In The Flesh Series 2: Kieren is “trapped between the living and the dead”

In The Flesh’s Luke Newberry reveals Series 2 secrets from the BBC zombie drama

Kieren in Season 2 of In The Flesh
Kieren in Season 2 of In The Flesh

Filming has begun on the second series of the award-nominated BBC Three zombie drama In the Flesh. Critically acclaimed creator Dominic Mitchell reignites the world of teenager Kieren Walker, a PDS (Partially Deceased Syndrome) sufferer who continues in his struggle to find acceptance.

Over six episodes, series two takes us back to Roarton, where the living and the undead have reached a fragile peace, with Kieren desperately keeping his head down, squirrelling money into his ‘escape fund’. But in the wider world, fear is in the air. The radical Pro-Living Party, Victus, is gaining government seats, with a resulting spate of PDS Terrorism linked to the Undead Liberation Army.

With the arrival in the village of new and explosive characters from both Victus and the ULA, Kieren’s plans are thrown into disarray as both set their sights on him and he finds himself caught in the emotional crossfire. A quiet life is not an option.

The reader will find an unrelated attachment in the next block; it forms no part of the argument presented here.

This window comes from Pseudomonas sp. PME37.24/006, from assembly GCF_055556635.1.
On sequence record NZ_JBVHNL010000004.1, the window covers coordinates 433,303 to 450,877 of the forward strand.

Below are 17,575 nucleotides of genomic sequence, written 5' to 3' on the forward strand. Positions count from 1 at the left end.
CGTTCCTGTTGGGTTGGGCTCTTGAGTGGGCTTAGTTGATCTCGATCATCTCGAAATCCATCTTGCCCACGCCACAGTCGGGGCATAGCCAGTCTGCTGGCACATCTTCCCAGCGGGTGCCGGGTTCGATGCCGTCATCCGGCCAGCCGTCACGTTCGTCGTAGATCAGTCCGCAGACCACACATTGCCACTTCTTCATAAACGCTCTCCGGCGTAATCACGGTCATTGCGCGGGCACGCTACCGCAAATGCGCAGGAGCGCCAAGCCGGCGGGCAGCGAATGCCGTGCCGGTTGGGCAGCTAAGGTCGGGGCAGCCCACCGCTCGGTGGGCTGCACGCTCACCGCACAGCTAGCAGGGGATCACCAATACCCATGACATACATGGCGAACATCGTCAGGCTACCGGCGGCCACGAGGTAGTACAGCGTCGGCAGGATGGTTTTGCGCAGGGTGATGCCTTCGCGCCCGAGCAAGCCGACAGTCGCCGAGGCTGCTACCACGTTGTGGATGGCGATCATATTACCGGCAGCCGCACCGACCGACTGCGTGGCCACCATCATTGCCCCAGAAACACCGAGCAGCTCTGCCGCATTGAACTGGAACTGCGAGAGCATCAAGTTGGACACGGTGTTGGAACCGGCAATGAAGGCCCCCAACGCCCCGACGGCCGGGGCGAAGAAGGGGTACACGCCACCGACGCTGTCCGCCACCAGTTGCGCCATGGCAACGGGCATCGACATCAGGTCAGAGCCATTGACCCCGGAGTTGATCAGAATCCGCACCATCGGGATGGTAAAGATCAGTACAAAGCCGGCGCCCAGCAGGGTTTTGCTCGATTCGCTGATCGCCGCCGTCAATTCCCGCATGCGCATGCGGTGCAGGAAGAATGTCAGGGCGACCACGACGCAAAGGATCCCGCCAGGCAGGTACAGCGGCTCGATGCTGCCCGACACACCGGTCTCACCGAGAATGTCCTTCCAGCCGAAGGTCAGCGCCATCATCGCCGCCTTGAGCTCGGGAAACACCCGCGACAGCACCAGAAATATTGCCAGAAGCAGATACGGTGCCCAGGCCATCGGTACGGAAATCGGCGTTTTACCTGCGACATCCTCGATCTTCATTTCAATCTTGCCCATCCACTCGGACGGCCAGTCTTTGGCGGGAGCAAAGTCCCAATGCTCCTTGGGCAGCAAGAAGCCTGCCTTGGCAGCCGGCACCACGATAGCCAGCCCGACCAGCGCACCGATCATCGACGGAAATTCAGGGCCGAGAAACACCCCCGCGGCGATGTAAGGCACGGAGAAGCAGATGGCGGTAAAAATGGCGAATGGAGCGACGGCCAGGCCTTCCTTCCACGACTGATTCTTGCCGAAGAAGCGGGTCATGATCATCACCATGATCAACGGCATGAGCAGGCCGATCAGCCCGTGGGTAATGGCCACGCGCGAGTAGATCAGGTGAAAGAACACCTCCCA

Returning to the series is Luke Newberry (Kieren Walker), who says: “I’m very excited to continue on Kieren’s journey, and am delighted In The Flesh will be returning for a second series. New characters arrive in Roarton introducing him to further challenges and new dilemmas, as he begins to feel trapped between the living and the dead.”

He’ll be joined by Emily Bevan (as upbeat friend and fellow medicated zombie Amy Dyer), Harriet Cains (feisty sister Jem) and Stephen Thompson (aspirational Parish councilor Philip Wilson).

Writer and In The Flesh creator, Dominic Mitchell says: “Returning to Roarton village has been a real joy, revisiting old characters and inventing new ones, entangling their lives and their loves. My hope is that In The Flesh Series 2 will have something for everyone: with high-octane genre thrills running alongside emotional, hard-hitting domestic drama, with plenty of black humour to boot.”